Tulalip Tribes, along with other nearby tribes, were notified of Paine Field’s intention of establishing commercial flights and asked if they had any concerns they would like to address. The Tribes were assured if during construction for a new runway that any cultural findings came about further construction would be halted, but that the land intended for construction was “pre-disturbed land”.

Airlines interested include Allegiant Air and Horizon Air. The planes would seat 75 – 150 and would land and depart only a few times an hour. Before they can take on commercial flights parking will need to be expanded and another runway built. The Environmental Assessment found that air quality, noise levels, traffic would not be reason for concern.


Monica Brown: 360-716-4198;

EPA Awards $65,000 to the Comanche Tribe of Oklahoma to Improve and Protect Its Water Quality

Release Date: 12/21/2012
Contact Information: Jennah Durant or Austin Vela, 214-665-2200 or

(DALLAS – December 21, 2012) The Environmental Protection Agency has awarded the Comanche Tribe of Oklahoma $65,000 to provide continued support for the tribe’s water pollution control program. The funds will be used to take samples to assess surface water quality on tribal lands, compile data which may show changes over time and determine if a more thorough watershed management program is needed. Sampling data will determine whether water quality standards are being met, note any changes in the quality or condition of the tribe’s water, and provide planning tools to improve the function and health of stream ecosystems.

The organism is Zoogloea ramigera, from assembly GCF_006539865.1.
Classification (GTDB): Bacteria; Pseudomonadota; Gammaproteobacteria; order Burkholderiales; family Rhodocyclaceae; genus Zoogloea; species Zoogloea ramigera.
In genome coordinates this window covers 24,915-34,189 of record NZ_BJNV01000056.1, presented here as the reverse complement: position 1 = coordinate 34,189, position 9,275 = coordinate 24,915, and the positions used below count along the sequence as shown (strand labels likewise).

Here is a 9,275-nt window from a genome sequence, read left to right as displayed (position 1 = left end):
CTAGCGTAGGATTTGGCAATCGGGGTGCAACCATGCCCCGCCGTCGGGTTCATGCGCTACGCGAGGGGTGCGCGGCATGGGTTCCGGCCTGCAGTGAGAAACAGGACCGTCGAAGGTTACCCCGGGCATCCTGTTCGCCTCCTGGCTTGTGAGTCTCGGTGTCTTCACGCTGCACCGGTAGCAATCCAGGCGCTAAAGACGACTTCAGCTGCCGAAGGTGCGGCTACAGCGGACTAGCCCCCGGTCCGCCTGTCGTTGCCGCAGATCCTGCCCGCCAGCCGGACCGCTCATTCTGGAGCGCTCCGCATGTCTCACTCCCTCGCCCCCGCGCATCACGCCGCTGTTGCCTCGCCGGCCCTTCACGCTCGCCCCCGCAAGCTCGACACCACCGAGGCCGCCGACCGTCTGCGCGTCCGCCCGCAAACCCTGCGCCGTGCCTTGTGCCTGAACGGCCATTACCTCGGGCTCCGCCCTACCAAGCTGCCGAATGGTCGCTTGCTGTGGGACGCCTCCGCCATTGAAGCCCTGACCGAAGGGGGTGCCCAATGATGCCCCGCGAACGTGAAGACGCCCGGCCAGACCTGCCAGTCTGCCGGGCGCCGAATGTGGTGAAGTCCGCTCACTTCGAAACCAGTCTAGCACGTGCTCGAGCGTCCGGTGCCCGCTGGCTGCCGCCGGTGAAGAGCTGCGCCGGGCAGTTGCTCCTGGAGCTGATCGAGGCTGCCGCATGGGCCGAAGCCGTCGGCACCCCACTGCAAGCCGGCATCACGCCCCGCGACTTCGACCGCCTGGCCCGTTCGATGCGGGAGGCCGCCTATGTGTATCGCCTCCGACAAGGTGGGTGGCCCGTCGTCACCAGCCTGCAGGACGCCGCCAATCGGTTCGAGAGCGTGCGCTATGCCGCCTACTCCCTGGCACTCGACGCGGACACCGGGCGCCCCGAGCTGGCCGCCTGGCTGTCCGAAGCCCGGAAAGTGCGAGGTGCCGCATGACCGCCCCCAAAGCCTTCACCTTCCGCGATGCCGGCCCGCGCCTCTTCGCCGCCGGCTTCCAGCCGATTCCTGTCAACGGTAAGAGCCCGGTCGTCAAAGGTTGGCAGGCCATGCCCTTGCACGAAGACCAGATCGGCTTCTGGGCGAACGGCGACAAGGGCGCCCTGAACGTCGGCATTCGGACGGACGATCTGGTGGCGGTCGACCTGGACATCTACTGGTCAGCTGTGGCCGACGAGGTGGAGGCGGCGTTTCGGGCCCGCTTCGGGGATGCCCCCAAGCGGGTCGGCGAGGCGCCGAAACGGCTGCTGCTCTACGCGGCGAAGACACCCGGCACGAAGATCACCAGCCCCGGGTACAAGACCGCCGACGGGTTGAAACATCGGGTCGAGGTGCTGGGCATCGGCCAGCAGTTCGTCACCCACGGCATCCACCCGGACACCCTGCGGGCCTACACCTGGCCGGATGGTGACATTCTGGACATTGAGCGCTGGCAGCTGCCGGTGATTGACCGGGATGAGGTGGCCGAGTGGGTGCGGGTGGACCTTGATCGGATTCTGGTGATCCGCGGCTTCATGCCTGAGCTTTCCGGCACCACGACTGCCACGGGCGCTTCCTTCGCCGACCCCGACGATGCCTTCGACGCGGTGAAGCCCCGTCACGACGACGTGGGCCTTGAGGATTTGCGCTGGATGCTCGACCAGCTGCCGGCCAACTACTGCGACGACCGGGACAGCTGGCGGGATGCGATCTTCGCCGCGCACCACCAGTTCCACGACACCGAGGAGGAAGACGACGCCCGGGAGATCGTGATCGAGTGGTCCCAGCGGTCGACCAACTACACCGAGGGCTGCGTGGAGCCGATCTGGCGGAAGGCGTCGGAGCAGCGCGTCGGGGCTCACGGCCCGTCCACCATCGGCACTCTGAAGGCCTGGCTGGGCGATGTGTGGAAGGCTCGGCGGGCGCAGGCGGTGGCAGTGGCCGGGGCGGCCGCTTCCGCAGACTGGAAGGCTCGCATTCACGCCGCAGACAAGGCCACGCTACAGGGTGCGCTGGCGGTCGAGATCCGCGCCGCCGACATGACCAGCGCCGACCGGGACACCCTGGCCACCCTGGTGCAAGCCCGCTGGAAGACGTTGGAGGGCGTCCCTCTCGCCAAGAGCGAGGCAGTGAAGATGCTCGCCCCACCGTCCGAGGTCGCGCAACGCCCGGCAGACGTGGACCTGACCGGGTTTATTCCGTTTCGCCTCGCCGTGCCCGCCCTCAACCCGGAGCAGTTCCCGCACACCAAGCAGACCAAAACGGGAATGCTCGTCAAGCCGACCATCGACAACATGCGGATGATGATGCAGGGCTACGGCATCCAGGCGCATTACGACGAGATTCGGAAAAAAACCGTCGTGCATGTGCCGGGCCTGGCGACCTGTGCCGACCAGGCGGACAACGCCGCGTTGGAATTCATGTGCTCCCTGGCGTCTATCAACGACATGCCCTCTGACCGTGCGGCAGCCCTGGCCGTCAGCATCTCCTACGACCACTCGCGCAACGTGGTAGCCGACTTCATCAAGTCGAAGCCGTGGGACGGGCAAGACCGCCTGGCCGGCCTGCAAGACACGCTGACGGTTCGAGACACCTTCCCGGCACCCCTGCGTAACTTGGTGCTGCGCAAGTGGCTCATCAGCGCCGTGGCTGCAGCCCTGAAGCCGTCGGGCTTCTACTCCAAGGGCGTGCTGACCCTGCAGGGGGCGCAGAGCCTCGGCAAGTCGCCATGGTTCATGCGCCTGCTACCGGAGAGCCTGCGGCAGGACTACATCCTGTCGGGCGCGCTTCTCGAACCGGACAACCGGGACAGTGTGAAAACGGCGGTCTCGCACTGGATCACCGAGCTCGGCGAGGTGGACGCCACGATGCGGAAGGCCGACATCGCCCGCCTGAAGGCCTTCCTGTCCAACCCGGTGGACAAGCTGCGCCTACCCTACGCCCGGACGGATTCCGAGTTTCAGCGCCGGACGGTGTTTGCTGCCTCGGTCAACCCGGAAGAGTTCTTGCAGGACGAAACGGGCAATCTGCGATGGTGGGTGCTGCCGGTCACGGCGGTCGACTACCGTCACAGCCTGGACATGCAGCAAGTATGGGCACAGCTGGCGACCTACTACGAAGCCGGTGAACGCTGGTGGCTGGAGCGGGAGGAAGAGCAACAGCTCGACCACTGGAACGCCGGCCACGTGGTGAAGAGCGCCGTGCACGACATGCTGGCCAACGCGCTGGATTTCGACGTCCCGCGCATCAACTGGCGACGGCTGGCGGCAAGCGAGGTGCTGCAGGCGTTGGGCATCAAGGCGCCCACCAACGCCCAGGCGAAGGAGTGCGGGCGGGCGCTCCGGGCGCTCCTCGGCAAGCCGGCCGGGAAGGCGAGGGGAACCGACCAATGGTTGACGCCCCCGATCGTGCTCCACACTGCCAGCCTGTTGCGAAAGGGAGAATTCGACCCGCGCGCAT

The mission of the EPA is to protect public health and the environment. The EPA supports efforts to improve the quality of tribal land watersheds. This cooperative spirit supports work to protect water quality that ensures the health of watersheds that cross state and tribal boundaries.

Additional Information on EPA grants is available at

More about activities in EPA Region 6 is available at

Census Bureau Projects U.S. Population of 315.1 Million on New Year’s Day

Release Information
Contact:  Robert Bernstein
Public Information Office


As our nation prepares to begin the New Year, the U.S. Census Bureau today projected that on Jan. 1, 2013, the total United States population will be 315,091,138. This represents an increase of 2,272,462, or 0.73 percent, from New Year’s Day 2012 and an increase of 6,343,630, or 2.05 percent, since the most recent Census Day (April 1, 2010).

In January 2013, one birth is expected to occur every eight seconds in the United States and one death every 12 seconds.

Four day fast to show support for Chief Spence

Chief Theresa Spence of the Attawapiskat First Nation in Ontario has vowed to die unless Canadian Prime Minister Stephen Harper and Governor General David Johnston to discuss the needed respect for aboriginal treaties which pertain to their housing, food and education. A four day fast has been called to honor Chief Spence who is now in her 17th day of her hunger strike.

People across North America are being asked to pray for Chief Spence and Canadian Prime Minister Harper that he “open his eyes and heart”. They have been asked to join her in a four day fast to show support. The fast will begin today December 27 and run to December 31.

Chief Spence will end her hunger strike if her request to meet with Canadian governmental officials is granted.  No meeting has been granted or arranged at this time.

Idle no more protecting indigenious sovereignty



Press Release from the Idle No More movement site
Jessica Gordon can be reached for inquiries here –